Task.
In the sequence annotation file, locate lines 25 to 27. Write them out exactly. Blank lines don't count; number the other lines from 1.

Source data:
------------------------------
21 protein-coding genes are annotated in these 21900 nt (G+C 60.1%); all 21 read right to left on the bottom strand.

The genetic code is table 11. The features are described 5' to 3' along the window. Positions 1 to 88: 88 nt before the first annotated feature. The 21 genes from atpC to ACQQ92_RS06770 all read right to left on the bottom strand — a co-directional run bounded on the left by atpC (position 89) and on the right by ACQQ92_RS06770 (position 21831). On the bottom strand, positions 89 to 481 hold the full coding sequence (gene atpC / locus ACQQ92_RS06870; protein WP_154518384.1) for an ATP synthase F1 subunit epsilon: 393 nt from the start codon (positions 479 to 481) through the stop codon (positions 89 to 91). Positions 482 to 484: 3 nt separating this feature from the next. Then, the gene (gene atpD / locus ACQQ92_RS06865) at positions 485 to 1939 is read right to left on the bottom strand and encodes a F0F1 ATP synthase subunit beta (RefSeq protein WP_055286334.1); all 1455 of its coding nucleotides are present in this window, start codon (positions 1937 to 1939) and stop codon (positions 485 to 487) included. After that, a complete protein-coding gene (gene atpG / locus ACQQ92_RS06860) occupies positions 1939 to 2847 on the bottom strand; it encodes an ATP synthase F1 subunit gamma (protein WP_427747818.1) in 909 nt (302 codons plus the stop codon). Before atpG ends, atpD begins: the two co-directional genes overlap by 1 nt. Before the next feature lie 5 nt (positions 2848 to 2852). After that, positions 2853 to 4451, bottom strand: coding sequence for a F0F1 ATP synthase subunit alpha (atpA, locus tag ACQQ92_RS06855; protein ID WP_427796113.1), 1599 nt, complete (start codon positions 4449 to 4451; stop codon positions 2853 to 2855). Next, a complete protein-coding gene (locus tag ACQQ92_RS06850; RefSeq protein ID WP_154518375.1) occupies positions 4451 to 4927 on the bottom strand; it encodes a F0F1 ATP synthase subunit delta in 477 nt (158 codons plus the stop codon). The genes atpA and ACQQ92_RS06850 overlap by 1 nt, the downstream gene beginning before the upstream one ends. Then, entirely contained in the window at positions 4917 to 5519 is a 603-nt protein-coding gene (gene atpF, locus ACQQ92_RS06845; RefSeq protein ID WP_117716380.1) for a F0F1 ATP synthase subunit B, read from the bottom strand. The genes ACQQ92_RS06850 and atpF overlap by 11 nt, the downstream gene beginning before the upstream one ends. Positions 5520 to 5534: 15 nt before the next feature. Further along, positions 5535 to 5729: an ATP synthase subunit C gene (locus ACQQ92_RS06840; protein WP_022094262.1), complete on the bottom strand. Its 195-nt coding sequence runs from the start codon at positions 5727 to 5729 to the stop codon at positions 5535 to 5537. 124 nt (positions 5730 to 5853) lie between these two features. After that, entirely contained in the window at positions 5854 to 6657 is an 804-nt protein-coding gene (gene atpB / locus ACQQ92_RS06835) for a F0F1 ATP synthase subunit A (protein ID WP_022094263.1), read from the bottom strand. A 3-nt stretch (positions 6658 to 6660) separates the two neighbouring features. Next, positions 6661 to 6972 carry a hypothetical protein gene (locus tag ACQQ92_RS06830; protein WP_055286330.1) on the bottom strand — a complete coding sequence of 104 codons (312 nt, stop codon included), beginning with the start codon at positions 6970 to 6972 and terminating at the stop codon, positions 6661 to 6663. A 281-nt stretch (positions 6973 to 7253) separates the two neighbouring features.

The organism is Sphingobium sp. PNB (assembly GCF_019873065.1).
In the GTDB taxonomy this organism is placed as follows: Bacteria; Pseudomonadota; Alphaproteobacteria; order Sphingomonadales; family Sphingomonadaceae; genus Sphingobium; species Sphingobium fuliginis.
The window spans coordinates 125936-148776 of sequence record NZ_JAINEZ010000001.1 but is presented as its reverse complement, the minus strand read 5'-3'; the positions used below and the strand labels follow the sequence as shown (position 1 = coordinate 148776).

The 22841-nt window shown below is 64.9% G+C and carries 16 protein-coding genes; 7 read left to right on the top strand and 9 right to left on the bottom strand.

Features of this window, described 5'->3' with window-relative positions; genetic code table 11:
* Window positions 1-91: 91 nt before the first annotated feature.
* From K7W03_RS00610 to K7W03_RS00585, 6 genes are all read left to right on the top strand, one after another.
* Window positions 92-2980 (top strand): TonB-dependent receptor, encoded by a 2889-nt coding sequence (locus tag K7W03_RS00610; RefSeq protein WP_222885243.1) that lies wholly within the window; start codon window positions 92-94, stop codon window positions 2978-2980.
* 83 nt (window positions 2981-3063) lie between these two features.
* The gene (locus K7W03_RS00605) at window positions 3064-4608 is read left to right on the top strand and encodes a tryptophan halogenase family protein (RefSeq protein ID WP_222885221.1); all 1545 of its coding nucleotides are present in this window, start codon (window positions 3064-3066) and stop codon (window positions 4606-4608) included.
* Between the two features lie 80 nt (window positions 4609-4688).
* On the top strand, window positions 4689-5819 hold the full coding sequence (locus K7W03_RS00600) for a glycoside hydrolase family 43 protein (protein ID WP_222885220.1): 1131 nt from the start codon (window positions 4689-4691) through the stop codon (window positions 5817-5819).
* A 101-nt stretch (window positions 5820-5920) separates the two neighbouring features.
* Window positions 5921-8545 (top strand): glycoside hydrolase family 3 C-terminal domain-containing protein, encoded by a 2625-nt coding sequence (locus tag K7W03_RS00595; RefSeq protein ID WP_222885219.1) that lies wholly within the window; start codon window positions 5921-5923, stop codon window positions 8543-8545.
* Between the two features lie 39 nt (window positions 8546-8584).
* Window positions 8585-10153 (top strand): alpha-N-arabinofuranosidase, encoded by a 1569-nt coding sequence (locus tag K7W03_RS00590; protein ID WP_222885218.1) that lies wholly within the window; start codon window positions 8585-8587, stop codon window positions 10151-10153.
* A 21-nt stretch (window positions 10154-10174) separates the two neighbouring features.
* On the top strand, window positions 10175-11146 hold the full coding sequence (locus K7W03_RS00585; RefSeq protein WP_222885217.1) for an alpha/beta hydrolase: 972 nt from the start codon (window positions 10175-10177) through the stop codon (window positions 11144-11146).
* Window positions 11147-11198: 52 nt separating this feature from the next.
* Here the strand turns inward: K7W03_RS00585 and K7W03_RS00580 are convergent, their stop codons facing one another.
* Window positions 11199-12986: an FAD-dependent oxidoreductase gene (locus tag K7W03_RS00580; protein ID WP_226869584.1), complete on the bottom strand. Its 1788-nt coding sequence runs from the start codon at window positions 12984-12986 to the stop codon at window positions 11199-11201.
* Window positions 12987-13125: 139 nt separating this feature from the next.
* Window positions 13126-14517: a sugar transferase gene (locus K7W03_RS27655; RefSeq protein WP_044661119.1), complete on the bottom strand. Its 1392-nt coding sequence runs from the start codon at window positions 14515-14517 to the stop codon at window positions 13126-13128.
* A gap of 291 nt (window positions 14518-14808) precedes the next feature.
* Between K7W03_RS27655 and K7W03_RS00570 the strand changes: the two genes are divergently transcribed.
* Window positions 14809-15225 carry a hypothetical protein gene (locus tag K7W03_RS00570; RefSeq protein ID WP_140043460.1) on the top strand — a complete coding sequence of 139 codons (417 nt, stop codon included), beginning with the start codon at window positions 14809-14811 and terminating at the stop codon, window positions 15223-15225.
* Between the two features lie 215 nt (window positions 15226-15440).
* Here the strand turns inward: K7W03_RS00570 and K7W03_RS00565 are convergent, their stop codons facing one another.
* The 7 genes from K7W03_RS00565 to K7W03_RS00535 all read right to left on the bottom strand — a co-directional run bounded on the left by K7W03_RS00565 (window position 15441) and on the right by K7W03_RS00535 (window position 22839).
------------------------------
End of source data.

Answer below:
* Window positions 13126-14517: a sugar transferase gene (locus K7W03_RS27655; RefSeq protein WP_044661119.1), complete on the bottom strand. Its 1392-nt coding sequence runs from the start codon at window positions 14515-14517 to the stop codon at window positions 13126-13128.
* A gap of 291 nt (window positions 14518-14808) precedes the next feature.
* Between K7W03_RS27655 and K7W03_RS00570 the strand changes: the two genes are divergently transcribed.